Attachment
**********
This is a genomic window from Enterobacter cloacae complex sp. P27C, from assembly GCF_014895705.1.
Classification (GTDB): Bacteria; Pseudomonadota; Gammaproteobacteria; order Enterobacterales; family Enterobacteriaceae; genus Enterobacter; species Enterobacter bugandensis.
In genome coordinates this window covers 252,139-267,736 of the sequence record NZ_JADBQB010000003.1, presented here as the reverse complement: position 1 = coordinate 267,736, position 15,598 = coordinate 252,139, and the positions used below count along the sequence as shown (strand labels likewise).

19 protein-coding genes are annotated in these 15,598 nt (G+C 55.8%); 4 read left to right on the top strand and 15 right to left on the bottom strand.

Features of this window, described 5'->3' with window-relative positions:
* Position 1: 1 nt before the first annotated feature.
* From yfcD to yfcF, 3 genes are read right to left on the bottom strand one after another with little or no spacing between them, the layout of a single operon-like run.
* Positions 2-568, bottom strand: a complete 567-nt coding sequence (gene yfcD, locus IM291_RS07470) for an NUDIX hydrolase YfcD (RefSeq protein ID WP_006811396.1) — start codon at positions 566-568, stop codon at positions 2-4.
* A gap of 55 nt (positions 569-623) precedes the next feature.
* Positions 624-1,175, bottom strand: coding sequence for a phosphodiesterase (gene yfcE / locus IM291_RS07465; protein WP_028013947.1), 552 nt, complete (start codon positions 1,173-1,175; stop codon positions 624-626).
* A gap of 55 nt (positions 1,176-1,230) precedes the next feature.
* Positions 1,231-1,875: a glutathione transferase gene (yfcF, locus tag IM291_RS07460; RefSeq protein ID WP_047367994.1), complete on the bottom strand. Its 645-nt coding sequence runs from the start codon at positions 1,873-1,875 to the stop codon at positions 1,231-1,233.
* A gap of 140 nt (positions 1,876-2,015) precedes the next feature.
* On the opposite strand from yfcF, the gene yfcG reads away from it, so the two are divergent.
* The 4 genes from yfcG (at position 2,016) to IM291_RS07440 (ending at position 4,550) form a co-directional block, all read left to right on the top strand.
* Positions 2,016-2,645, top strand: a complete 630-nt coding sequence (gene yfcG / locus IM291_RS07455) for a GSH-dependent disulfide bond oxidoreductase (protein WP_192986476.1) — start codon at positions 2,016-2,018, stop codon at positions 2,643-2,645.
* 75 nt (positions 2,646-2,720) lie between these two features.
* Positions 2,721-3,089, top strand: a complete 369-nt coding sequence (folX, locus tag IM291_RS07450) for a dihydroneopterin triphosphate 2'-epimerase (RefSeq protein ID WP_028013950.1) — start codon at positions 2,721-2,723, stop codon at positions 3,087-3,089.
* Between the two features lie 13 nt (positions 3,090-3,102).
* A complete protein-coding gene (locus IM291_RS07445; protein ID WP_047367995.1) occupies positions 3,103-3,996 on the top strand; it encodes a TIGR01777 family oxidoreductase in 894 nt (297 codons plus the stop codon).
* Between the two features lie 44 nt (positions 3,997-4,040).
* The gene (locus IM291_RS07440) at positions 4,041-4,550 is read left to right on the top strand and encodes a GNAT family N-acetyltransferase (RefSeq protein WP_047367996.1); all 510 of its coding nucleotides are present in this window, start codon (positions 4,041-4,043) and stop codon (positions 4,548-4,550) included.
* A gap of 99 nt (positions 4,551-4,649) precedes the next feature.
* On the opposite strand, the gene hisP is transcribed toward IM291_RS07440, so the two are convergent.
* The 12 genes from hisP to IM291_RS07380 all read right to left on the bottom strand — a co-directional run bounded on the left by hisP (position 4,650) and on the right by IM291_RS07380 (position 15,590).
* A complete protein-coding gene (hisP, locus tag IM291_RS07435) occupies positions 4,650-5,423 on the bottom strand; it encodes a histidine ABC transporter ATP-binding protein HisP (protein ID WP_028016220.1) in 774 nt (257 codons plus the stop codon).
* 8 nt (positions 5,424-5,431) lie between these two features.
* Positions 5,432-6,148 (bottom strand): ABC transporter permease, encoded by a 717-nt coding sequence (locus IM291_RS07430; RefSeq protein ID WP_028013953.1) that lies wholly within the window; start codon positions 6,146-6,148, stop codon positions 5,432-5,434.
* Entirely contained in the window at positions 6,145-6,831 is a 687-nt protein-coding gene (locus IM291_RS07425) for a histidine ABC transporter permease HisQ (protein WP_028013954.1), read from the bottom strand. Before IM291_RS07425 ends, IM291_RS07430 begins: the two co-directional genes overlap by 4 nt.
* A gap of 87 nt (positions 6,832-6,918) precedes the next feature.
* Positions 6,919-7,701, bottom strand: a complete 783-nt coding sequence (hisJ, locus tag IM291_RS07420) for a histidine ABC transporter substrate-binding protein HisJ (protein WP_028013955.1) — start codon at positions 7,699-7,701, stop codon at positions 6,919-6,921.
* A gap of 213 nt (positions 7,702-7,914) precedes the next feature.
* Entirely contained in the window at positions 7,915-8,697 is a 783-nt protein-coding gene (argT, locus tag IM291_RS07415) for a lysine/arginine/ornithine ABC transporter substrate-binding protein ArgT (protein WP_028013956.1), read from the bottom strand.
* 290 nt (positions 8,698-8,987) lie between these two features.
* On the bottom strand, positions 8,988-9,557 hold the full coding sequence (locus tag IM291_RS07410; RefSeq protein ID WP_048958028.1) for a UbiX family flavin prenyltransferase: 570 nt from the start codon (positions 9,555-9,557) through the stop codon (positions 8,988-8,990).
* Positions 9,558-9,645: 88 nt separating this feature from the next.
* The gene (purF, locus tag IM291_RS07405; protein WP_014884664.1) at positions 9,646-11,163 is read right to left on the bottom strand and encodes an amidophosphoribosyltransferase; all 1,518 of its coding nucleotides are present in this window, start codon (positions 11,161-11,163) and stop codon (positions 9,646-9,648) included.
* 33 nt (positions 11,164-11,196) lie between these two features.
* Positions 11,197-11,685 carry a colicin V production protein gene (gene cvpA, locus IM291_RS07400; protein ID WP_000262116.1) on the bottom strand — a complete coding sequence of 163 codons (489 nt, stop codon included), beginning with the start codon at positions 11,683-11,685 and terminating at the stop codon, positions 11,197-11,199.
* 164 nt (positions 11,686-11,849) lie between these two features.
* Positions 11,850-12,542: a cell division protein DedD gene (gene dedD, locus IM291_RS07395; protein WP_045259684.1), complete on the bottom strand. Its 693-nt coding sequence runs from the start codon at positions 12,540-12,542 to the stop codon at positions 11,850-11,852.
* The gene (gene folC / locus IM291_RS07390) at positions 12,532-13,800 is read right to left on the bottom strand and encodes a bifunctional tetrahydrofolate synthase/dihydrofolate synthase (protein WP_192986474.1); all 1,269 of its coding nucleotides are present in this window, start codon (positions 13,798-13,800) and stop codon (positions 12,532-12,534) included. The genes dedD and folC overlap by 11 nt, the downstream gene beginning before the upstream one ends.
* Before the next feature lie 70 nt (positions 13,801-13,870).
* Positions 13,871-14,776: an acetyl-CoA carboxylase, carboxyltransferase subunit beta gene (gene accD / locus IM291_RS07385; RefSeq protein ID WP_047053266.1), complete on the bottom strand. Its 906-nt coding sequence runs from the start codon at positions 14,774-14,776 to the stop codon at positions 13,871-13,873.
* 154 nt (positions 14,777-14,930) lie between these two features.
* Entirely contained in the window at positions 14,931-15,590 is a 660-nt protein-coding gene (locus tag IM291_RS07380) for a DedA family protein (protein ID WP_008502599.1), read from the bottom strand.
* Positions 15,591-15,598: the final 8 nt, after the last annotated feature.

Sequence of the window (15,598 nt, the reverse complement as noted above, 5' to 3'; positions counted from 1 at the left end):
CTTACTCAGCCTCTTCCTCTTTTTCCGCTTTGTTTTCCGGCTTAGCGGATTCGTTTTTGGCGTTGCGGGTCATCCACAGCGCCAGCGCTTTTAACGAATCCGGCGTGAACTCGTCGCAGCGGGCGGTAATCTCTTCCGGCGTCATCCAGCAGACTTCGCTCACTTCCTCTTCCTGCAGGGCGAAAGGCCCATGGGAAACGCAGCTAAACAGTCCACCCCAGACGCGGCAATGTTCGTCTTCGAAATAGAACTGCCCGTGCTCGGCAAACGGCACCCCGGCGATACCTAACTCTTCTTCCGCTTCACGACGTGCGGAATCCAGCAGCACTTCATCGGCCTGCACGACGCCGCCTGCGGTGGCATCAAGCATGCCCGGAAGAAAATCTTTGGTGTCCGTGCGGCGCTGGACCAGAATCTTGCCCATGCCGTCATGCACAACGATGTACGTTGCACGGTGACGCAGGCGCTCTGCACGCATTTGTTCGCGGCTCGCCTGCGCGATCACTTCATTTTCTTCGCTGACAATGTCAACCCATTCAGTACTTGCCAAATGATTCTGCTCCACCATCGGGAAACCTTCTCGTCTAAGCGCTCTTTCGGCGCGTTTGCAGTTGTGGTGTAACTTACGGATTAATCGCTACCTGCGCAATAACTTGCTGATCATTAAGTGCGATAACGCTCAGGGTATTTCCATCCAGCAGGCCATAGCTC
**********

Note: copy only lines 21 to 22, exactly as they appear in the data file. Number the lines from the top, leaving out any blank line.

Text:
* Between the two features lie 44 nt (positions 3,997-4,040).
* The gene (locus IM291_RS07440) at positions 4,041-4,550 is read left to right on the top strand and encodes a GNAT family N-acetyltransferase (RefSeq protein WP_047367996.1); all 510 of its coding nucleotides are present in this window, start codon (positions 4,041-4,043) and stop codon (positions 4,548-4,550) included.